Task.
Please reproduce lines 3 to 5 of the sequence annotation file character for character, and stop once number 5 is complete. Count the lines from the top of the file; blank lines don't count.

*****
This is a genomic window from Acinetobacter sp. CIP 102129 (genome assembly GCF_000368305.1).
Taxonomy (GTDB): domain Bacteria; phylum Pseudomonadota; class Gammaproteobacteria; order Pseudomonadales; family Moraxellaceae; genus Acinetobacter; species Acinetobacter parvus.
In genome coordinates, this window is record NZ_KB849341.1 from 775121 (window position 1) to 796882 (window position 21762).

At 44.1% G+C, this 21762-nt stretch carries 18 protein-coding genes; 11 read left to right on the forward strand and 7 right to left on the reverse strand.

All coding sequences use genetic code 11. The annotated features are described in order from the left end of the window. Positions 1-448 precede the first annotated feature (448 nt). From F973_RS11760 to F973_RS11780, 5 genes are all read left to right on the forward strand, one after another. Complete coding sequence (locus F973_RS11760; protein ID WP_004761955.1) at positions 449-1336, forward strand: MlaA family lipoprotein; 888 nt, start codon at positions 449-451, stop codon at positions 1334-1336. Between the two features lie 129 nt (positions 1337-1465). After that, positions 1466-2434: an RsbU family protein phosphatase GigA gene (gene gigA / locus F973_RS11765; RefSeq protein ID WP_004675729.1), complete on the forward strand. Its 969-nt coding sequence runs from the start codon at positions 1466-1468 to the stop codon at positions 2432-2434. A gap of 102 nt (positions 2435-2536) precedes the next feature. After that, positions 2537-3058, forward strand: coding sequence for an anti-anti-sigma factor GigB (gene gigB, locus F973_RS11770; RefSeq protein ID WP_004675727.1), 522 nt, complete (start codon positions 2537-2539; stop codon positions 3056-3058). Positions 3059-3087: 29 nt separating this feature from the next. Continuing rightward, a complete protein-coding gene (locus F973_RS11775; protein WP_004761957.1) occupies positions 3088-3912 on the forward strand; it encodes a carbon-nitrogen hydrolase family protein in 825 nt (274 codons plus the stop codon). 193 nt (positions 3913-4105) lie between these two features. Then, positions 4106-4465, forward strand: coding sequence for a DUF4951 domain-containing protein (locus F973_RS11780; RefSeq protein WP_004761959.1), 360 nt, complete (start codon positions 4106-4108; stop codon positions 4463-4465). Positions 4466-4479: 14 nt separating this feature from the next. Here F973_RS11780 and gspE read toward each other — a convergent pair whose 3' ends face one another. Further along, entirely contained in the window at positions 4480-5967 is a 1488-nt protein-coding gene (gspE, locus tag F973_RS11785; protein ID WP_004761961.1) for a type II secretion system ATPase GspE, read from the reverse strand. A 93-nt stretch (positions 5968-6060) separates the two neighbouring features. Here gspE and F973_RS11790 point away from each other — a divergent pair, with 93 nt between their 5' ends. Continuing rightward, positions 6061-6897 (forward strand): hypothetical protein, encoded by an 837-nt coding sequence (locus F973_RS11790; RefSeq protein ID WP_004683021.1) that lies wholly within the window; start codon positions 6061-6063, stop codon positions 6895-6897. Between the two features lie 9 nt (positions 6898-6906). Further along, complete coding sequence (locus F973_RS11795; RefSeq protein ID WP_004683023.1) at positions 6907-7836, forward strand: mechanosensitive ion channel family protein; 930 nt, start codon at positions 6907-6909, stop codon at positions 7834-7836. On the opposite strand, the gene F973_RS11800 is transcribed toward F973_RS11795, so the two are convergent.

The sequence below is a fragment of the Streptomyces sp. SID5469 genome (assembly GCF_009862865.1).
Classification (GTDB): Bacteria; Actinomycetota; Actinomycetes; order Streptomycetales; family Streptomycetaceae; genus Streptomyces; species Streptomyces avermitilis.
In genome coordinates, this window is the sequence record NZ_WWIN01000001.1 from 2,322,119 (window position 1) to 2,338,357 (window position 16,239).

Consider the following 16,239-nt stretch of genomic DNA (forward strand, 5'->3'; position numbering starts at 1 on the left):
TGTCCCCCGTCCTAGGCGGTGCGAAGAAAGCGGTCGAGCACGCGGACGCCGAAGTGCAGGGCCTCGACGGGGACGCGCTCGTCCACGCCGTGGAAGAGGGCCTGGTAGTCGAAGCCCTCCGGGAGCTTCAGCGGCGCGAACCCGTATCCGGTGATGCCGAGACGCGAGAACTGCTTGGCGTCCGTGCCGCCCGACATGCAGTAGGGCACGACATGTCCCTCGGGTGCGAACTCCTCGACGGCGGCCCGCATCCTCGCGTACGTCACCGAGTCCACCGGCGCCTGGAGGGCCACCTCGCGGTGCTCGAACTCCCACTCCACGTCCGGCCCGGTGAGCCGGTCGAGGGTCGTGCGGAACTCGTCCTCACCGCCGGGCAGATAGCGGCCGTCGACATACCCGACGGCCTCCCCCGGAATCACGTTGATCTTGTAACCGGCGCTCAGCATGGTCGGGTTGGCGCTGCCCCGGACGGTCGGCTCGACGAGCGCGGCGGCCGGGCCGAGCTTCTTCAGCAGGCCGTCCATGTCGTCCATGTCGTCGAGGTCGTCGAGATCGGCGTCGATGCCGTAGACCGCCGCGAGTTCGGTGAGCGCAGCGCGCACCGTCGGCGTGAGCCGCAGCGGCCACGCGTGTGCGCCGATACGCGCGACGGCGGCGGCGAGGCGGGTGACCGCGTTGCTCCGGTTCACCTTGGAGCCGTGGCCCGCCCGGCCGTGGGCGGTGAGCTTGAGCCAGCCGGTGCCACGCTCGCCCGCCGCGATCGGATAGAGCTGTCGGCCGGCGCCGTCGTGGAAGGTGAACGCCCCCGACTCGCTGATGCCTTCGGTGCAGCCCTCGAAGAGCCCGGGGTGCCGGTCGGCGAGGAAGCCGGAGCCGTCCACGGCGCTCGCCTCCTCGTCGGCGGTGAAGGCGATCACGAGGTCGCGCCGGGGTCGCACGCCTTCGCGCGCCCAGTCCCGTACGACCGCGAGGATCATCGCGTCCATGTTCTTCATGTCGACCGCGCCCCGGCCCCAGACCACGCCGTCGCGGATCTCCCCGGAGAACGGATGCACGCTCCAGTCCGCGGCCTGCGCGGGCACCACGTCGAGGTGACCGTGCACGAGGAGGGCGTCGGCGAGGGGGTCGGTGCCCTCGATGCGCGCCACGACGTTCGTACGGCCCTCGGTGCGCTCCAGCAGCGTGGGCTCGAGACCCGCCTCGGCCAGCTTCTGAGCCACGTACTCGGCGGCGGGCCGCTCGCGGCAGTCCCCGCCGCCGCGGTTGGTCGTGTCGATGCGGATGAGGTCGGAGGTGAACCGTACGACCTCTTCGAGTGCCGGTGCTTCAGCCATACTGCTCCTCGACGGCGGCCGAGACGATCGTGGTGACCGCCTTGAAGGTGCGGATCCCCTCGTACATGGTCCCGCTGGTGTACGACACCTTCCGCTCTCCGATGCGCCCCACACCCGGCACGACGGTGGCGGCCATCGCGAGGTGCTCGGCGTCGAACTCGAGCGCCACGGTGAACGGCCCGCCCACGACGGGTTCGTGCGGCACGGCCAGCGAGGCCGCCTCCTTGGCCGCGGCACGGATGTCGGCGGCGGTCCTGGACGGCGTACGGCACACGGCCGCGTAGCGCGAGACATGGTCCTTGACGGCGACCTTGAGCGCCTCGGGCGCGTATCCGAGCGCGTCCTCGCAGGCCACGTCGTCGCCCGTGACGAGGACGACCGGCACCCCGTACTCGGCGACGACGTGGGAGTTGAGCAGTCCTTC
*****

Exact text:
In genome coordinates, this window is record NZ_KB849341.1 from 775121 (window position 1) to 796882 (window position 21762).

At 44.1% G+C, this 21762-nt stretch carries 18 protein-coding genes; 11 read left to right on the forward strand and 7 right to left on the reverse strand.

All coding sequences use genetic code 11. The annotated features are described in order from the left end of the window. Positions 1-448 precede the first annotated feature (448 nt). From F973_RS11760 to F973_RS11780, 5 genes are all read left to right on the forward strand, one after another. Complete coding sequence (locus F973_RS11760; protein ID WP_004761955.1) at positions 449-1336, forward strand: MlaA family lipoprotein; 888 nt, start codon at positions 449-451, stop codon at positions 1334-1336. Between the two features lie 129 nt (positions 1337-1465). After that, positions 1466-2434: an RsbU family protein phosphatase GigA gene (gene gigA / locus F973_RS11765; RefSeq protein ID WP_004675729.1), complete on the forward strand. Its 969-nt coding sequence runs from the start codon at positions 1466-1468 to the stop codon at positions 2432-2434. A gap of 102 nt (positions 2435-2536) precedes the next feature. After that, positions 2537-3058, forward strand: coding sequence for an anti-anti-sigma factor GigB (gene gigB, locus F973_RS11770; RefSeq protein ID WP_004675727.1), 522 nt, complete (start codon positions 2537-2539; stop codon positions 3056-3058). Positions 3059-3087: 29 nt separating this feature from the next. Continuing rightward, a complete protein-coding gene (locus F973_RS11775; protein WP_004761957.1) occupies positions 3088-3912 on the forward strand; it encodes a carbon-nitrogen hydrolase family protein in 825 nt (274 codons plus the stop codon). 193 nt (positions 3913-4105) lie between these two features. Then, positions 4106-4465, forward strand: coding sequence for a DUF4951 domain-containing protein (locus F973_RS11780; RefSeq protein WP_004761959.1), 360 nt, complete (start codon positions 4106-4108; stop codon positions 4463-4465). Positions 4466-4479: 14 nt separating this feature from the next. Here F973_RS11780 and gspE read toward each other — a convergent pair whose 3' ends face one another. Further along, entirely contained in the window at positions 4480-5967 is a 1488-nt protein-coding gene (gspE, locus tag F973_RS11785; protein ID WP_004761961.1) for a type II secretion system ATPase GspE, read from the reverse strand. A 93-nt stretch (positions 5968-6060) separates the two neighbouring features. Here gspE and F973_RS11790 point away from each other — a divergent pair, with 93 nt between their 5' ends. Continuing rightward, positions 6061-6897 (forward strand): hypothetical protein, encoded by an 837-nt coding sequence (locus F973_RS11790; RefSeq protein ID WP_004683021.1) that lies wholly within the window; start codon positions 6061-6063, stop codon positions 6895-6897. Between the two features lie 9 nt (positions 6898-6906). Further along, complete coding sequence (locus F973_RS11795; RefSeq protein ID WP_004683023.1) at positions 6907-7836, forward strand: mechanosensitive ion channel family protein; 930 nt, start codon at positions 6907-6909, stop codon at positions 7834-7836. On the opposite strand, the gene F973_RS11800 is transcribed toward F973_RS11795, so the two are convergent.